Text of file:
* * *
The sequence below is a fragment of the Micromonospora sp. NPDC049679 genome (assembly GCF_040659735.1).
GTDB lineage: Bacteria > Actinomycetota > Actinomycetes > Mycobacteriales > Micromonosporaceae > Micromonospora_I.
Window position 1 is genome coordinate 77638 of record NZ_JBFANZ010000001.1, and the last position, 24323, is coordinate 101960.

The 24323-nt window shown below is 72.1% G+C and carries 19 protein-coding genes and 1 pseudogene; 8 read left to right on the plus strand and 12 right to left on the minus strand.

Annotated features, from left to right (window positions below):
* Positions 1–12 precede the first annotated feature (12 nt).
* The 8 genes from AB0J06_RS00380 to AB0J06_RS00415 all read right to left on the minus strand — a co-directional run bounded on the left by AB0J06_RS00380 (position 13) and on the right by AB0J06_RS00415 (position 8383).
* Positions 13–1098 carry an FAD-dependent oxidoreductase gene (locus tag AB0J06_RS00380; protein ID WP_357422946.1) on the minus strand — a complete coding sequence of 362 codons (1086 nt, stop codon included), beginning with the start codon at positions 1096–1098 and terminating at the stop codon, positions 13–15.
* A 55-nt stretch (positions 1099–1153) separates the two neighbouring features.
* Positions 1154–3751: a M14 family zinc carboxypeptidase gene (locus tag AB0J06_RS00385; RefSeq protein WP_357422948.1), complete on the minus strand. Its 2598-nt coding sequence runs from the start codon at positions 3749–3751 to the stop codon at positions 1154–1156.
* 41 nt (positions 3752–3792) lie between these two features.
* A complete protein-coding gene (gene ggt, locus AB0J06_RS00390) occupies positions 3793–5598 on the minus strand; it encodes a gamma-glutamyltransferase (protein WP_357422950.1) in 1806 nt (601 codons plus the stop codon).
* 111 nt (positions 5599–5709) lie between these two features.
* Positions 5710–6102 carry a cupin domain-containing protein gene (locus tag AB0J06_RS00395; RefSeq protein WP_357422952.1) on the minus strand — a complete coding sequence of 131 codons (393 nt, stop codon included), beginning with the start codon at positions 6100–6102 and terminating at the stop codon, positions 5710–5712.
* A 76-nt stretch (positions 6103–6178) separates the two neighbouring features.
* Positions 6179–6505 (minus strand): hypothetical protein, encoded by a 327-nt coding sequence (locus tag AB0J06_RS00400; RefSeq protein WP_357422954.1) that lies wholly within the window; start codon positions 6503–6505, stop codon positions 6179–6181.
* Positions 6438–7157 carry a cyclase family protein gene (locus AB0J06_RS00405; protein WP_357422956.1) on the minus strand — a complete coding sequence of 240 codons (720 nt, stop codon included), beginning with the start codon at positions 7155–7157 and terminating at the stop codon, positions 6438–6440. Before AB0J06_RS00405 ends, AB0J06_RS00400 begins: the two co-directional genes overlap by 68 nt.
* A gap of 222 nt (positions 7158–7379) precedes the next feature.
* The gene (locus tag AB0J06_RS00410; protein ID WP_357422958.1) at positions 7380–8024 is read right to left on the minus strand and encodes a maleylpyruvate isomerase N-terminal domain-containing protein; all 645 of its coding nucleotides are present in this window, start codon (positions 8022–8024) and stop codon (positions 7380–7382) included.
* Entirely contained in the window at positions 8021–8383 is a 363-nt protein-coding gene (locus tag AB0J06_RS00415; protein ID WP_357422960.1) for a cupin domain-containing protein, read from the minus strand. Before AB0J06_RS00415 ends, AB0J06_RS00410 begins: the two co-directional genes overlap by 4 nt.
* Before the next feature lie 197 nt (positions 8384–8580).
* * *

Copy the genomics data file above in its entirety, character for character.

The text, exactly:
The sequence below is a fragment of the Micromonospora sp. NPDC049679 genome (assembly GCF_040659735.1).
GTDB lineage: Bacteria > Actinomycetota > Actinomycetes > Mycobacteriales > Micromonosporaceae > Micromonospora_I.
Window position 1 is genome coordinate 77638 of record NZ_JBFANZ010000001.1, and the last position, 24323, is coordinate 101960.

The 24323-nt window shown below is 72.1% G+C and carries 19 protein-coding genes and 1 pseudogene; 8 read left to right on the plus strand and 12 right to left on the minus strand.

Annotated features, from left to right (window positions below):
* Positions 1–12 precede the first annotated feature (12 nt).
* The 8 genes from AB0J06_RS00380 to AB0J06_RS00415 all read right to left on the minus strand — a co-directional run bounded on the left by AB0J06_RS00380 (position 13) and on the right by AB0J06_RS00415 (position 8383).
* Positions 13–1098 carry an FAD-dependent oxidoreductase gene (locus tag AB0J06_RS00380; protein ID WP_357422946.1) on the minus strand — a complete coding sequence of 362 codons (1086 nt, stop codon included), beginning with the start codon at positions 1096–1098 and terminating at the stop codon, positions 13–15.
* A 55-nt stretch (positions 1099–1153) separates the two neighbouring features.
* Positions 1154–3751: a M14 family zinc carboxypeptidase gene (locus tag AB0J06_RS00385; RefSeq protein WP_357422948.1), complete on the minus strand. Its 2598-nt coding sequence runs from the start codon at positions 3749–3751 to the stop codon at positions 1154–1156.
* 41 nt (positions 3752–3792) lie between these two features.
* A complete protein-coding gene (gene ggt, locus AB0J06_RS00390) occupies positions 3793–5598 on the minus strand; it encodes a gamma-glutamyltransferase (protein WP_357422950.1) in 1806 nt (601 codons plus the stop codon).
* 111 nt (positions 5599–5709) lie between these two features.
* Positions 5710–6102 carry a cupin domain-containing protein gene (locus tag AB0J06_RS00395; RefSeq protein WP_357422952.1) on the minus strand — a complete coding sequence of 131 codons (393 nt, stop codon included), beginning with the start codon at positions 6100–6102 and terminating at the stop codon, positions 5710–5712.
* A 76-nt stretch (positions 6103–6178) separates the two neighbouring features.
* Positions 6179–6505 (minus strand): hypothetical protein, encoded by a 327-nt coding sequence (locus tag AB0J06_RS00400; RefSeq protein WP_357422954.1) that lies wholly within the window; start codon positions 6503–6505, stop codon positions 6179–6181.
* Positions 6438–7157 carry a cyclase family protein gene (locus AB0J06_RS00405; protein WP_357422956.1) on the minus strand — a complete coding sequence of 240 codons (720 nt, stop codon included), beginning with the start codon at positions 7155–7157 and terminating at the stop codon, positions 6438–6440. Before AB0J06_RS00405 ends, AB0J06_RS00400 begins: the two co-directional genes overlap by 68 nt.
* A gap of 222 nt (positions 7158–7379) precedes the next feature.
* The gene (locus tag AB0J06_RS00410; protein ID WP_357422958.1) at positions 7380–8024 is read right to left on the minus strand and encodes a maleylpyruvate isomerase N-terminal domain-containing protein; all 645 of its coding nucleotides are present in this window, start codon (positions 8022–8024) and stop codon (positions 7380–7382) included.
* Entirely contained in the window at positions 8021–8383 is a 363-nt protein-coding gene (locus tag AB0J06_RS00415; protein ID WP_357422960.1) for a cupin domain-containing protein, read from the minus strand. Before AB0J06_RS00415 ends, AB0J06_RS00410 begins: the two co-directional genes overlap by 4 nt.
* Before the next feature lie 197 nt (positions 8384–8580).